SACRAMENTO — A state Court of Appeal, in a case attacking Gov. George Deukmejian's use of the line-item veto to eliminate the state's worker safety program, indicated Monday that it would be strongly influenced by a California Supreme Court decision last week that went against the governor.
During a hearing on a case brought by a group of farm workers and labor unions, Presiding Justice Robert K. Puglia of the 3rd Appellate District read at length from last week's Supreme Court decision on a welfare case.
Puglia drew a comparison between that case, in which the Supreme Court ruled that Deukmejian overstepped his constitutional authority, and the case involving the veto of funds for the state's occupational health and safety program.
At the same time, attorneys for the farm workers won a preliminary injunction in federal court prohibiting the U.S. Department of Labor from completely dismantling the state program pending a decision by the Court of Appeal.
Puglia said a decision on the Cal/OSHA case would be reached by Nov. 6.
The appellate justices were noncommittal, but their intense questioning of Deputy Atty. Gen. Lisa Lewis Dubois and the citation of the Supreme Court decision left attorneys for the farm workers optimistic that they eventually will succeed in overturning Deukmejian's veto of Cal/OSHA funds.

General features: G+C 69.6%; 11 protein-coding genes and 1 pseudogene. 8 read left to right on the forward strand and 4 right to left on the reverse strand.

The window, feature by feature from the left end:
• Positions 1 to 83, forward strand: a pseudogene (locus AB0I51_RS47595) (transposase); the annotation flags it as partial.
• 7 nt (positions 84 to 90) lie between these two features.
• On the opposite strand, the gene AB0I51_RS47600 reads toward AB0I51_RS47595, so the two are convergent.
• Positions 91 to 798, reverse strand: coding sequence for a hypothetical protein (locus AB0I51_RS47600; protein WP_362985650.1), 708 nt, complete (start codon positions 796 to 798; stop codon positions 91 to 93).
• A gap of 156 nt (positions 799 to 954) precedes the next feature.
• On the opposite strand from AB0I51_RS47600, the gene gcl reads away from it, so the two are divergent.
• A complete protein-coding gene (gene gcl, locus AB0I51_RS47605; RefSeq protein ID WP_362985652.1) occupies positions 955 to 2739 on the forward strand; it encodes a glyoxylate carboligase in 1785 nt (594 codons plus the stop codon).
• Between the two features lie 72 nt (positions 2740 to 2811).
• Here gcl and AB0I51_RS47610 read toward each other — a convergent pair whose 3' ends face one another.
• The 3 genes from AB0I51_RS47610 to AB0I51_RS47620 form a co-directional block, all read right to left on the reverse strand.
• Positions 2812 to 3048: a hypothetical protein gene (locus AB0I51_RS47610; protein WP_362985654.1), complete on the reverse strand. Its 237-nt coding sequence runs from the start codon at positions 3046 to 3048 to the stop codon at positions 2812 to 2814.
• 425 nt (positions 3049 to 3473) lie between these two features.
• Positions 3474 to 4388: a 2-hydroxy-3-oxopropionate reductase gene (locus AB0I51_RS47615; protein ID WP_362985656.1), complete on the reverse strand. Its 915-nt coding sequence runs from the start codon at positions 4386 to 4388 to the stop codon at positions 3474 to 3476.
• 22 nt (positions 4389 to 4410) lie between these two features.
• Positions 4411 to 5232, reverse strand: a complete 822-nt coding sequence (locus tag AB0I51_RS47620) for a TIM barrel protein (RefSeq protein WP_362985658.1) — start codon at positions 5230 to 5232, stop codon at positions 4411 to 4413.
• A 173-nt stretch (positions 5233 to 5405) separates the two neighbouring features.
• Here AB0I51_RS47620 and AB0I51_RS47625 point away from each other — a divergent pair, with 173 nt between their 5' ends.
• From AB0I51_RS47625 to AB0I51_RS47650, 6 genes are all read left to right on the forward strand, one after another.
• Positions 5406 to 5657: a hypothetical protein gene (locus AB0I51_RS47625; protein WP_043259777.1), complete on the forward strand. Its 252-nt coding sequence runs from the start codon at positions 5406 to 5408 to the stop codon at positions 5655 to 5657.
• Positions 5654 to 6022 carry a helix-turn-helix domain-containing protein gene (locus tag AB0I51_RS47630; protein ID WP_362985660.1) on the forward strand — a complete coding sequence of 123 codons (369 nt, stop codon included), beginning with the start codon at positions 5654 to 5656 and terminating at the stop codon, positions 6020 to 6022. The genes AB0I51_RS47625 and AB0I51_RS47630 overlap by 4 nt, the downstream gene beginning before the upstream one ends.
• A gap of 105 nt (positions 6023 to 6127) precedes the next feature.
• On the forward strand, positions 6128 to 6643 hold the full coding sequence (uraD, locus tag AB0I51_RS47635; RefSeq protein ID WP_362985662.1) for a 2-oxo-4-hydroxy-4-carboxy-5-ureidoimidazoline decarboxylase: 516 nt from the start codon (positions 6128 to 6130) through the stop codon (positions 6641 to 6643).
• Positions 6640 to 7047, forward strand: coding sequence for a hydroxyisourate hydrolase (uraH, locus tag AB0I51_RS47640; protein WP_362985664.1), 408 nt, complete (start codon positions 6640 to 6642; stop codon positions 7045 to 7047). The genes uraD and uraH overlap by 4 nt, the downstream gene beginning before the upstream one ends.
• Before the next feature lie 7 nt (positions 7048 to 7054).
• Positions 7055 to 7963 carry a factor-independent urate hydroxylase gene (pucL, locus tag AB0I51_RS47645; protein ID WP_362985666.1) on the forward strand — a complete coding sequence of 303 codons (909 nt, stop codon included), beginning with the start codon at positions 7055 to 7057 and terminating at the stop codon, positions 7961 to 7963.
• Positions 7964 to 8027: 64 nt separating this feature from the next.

Ralph Abascal, an attorney for California Rural Legal Assistance, which is representing the farm workers, was still elated about the appellate court hearing when he appeared minutes later in the federal court of U.S. District Judge Lawrence K. Karlton.
"The circumstances, we believe, have only changed for the better," Abascal told Karlton in pleading for an injunction to halt further efforts by the Department of Labor to take over Cal/OSHA, pending a ruling by the appellate court.
Abascal called last week's ruling by the Supreme Court "a big, big coat of frosting" on the legal case against Deukmejian. After the appellate court hearing, he said, "to be charitable, the Court of Appeal was skeptical of the governor's arguments."
The ruling cited by Puglia set limits on the governor's veto power and said the governor stretched too far in vetoing language establishing a new policy concerning when welfare recipients can begin collecting benefits.
Puglia read a section of the Supreme Court's opinion questioning Deukmejian's action in taking a lump sum appropriation sent to him by the Legislature, dividing it into its component parts, approving the parts he liked and disapproving the parts he didn't like. Puglia asked Deputy Atty. Gen. Dubois whether there was a difference between what happened in the welfare case and what the governor did in the Cal/OSHA case.
Dubois said she thought the two cases were different. Later, she refused to speculate on how the appellate court would rule. "I'll await the court's decision," she said.